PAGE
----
Rhizoctonia root rot is a serious disease problem in several sugarbeet-growing regions, with the result sometimes being dramatic — and expensive — reductions in tonnage and quality. Low levels of infection can easily cause yield losses in excess of a ton per acre, while high infection levels can cut yields by more than 10 tons per acre. The quality of surviving beets can also be impacted, sometimes resulting in significant losses in recoverable sugar.
Though sugarbeet producers in western states have dealt with significant levels of Rhizoctonia crown and root rot for many years, the disease’s development as a serious problem in the Red River Valley and Southern Minnesota growing areas is a more-recent phenomenon.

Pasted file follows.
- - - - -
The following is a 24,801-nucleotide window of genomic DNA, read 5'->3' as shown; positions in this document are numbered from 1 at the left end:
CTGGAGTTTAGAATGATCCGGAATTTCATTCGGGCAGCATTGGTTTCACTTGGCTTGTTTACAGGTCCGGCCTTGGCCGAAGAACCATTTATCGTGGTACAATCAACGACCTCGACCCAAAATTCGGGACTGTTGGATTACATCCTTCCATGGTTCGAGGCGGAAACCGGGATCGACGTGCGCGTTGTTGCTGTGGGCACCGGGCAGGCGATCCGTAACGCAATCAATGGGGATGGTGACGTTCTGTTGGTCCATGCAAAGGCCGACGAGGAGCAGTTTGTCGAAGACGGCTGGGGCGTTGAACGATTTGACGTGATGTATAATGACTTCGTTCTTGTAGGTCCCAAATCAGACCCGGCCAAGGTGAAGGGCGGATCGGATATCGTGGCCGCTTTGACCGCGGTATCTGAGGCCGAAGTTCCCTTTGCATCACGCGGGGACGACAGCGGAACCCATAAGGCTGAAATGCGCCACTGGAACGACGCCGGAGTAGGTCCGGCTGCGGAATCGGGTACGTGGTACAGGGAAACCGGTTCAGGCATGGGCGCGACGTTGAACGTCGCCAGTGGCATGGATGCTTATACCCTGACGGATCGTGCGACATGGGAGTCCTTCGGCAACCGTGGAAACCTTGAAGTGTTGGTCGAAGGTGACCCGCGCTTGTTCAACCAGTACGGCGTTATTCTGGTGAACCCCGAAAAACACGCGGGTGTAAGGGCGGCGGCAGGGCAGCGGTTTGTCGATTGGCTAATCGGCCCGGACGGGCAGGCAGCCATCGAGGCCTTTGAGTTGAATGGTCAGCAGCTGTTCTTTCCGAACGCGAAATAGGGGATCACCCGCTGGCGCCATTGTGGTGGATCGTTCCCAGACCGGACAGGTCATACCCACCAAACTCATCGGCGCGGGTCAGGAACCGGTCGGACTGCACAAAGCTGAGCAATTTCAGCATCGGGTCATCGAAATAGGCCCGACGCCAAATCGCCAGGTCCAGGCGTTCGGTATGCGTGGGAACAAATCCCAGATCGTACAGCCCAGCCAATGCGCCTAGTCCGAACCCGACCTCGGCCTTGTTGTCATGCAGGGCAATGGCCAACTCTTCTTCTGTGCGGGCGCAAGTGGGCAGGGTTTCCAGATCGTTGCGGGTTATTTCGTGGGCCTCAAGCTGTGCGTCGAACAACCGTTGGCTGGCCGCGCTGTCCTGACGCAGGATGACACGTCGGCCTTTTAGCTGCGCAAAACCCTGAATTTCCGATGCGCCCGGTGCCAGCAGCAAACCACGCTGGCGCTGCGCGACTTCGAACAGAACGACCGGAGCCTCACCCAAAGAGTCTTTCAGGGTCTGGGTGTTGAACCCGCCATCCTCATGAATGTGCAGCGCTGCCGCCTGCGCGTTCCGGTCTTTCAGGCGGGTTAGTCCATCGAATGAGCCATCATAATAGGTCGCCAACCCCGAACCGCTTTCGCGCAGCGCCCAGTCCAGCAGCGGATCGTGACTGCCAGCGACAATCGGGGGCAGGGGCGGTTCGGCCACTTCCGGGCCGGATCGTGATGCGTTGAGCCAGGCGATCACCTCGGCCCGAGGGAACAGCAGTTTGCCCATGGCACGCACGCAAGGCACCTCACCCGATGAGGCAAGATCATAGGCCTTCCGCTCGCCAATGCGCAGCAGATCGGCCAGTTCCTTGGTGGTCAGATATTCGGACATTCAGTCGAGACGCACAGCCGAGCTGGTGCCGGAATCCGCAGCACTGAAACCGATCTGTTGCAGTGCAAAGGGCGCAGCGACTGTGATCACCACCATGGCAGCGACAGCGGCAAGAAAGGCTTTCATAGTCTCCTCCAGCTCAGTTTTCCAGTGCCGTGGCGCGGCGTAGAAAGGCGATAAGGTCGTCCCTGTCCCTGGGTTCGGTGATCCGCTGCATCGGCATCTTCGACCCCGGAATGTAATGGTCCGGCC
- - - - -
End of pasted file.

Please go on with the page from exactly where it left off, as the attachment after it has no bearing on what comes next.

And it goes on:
A key factor in Rhizoctonia’s “Upper Midwest expansion” over the past several years is cropping patterns. There now are fewer wheat and barley fields (nonhost crops) and more corn, soybean and edible bean fields (all host crops). That has translated into more disease inoculum present in soils to threaten sugarbeet crops that follow corn or beans. “We think the number-one driver [behind the increased incidence and severity of Rhizoctonia] — if talking about the whole Red River Valley — is soybeans,” says Allan Cattanach, general agronomist for American Crystal Sugar Company. “Whereas corn and soybeans together probably make it worse in Southern Minn, Minn-Dak and the southern end of the Crystal growing area.”
Don Lilleboe is editor of 'The Sugarbeet Grower' and 'Gilmore Sugar Manual.'